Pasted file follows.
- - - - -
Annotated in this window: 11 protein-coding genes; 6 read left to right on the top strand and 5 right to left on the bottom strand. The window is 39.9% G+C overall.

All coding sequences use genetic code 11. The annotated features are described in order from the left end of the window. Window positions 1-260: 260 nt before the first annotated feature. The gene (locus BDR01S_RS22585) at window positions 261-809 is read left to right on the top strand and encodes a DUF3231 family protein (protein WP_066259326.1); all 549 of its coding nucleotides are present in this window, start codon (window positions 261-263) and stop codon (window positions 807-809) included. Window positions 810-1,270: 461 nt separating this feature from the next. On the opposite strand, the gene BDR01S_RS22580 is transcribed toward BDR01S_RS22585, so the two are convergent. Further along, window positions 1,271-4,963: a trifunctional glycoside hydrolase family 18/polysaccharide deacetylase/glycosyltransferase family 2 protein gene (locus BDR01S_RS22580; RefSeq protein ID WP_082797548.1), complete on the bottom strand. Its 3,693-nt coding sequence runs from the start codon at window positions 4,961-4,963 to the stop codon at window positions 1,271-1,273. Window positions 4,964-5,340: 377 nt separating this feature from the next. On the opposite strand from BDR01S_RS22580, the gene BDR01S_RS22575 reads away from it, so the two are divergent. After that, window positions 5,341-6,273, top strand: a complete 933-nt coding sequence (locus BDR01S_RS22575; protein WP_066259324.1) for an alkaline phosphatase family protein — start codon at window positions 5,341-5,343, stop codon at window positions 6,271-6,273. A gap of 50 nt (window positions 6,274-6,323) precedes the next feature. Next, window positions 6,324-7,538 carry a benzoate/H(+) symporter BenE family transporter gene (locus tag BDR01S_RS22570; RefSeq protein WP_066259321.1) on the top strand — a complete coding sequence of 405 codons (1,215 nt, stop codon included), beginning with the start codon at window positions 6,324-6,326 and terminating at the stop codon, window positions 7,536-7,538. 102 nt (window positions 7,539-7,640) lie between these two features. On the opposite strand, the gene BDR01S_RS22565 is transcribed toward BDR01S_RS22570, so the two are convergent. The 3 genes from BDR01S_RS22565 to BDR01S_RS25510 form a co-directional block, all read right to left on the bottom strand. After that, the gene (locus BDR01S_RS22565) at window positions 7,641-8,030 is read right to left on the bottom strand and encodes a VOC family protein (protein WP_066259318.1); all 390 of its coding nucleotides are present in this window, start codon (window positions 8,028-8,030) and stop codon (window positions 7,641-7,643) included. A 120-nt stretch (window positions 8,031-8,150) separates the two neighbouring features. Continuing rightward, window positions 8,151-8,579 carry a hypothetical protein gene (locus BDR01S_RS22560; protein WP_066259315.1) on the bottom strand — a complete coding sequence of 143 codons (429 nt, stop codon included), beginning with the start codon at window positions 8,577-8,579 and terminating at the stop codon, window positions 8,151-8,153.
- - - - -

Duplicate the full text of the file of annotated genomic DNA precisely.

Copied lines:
Annotated in this window: 11 protein-coding genes; 6 read left to right on the top strand and 5 right to left on the bottom strand. The window is 39.9% G+C overall.

All coding sequences use genetic code 11. The annotated features are described in order from the left end of the window. Window positions 1-260: 260 nt before the first annotated feature. The gene (locus BDR01S_RS22585) at window positions 261-809 is read left to right on the top strand and encodes a DUF3231 family protein (protein WP_066259326.1); all 549 of its coding nucleotides are present in this window, start codon (window positions 261-263) and stop codon (window positions 807-809) included. Window positions 810-1,270: 461 nt separating this feature from the next. On the opposite strand, the gene BDR01S_RS22580 is transcribed toward BDR01S_RS22585, so the two are convergent. Further along, window positions 1,271-4,963: a trifunctional glycoside hydrolase family 18/polysaccharide deacetylase/glycosyltransferase family 2 protein gene (locus BDR01S_RS22580; RefSeq protein ID WP_082797548.1), complete on the bottom strand. Its 3,693-nt coding sequence runs from the start codon at window positions 4,961-4,963 to the stop codon at window positions 1,271-1,273. Window positions 4,964-5,340: 377 nt separating this feature from the next. On the opposite strand from BDR01S_RS22580, the gene BDR01S_RS22575 reads away from it, so the two are divergent. After that, window positions 5,341-6,273, top strand: a complete 933-nt coding sequence (locus BDR01S_RS22575; protein WP_066259324.1) for an alkaline phosphatase family protein — start codon at window positions 5,341-5,343, stop codon at window positions 6,271-6,273. A gap of 50 nt (window positions 6,274-6,323) precedes the next feature. Next, window positions 6,324-7,538 carry a benzoate/H(+) symporter BenE family transporter gene (locus tag BDR01S_RS22570; RefSeq protein WP_066259321.1) on the top strand — a complete coding sequence of 405 codons (1,215 nt, stop codon included), beginning with the start codon at window positions 6,324-6,326 and terminating at the stop codon, window positions 7,536-7,538. 102 nt (window positions 7,539-7,640) lie between these two features. On the opposite strand, the gene BDR01S_RS22565 is transcribed toward BDR01S_RS22570, so the two are convergent. The 3 genes from BDR01S_RS22565 to BDR01S_RS25510 form a co-directional block, all read right to left on the bottom strand. After that, the gene (locus BDR01S_RS22565) at window positions 7,641-8,030 is read right to left on the bottom strand and encodes a VOC family protein (protein WP_066259318.1); all 390 of its coding nucleotides are present in this window, start codon (window positions 8,028-8,030) and stop codon (window positions 7,641-7,643) included. A 120-nt stretch (window positions 8,031-8,150) separates the two neighbouring features. Continuing rightward, window positions 8,151-8,579 carry a hypothetical protein gene (locus BDR01S_RS22560; protein WP_066259315.1) on the bottom strand — a complete coding sequence of 143 codons (429 nt, stop codon included), beginning with the start codon at window positions 8,577-8,579 and terminating at the stop codon, window positions 8,151-8,153.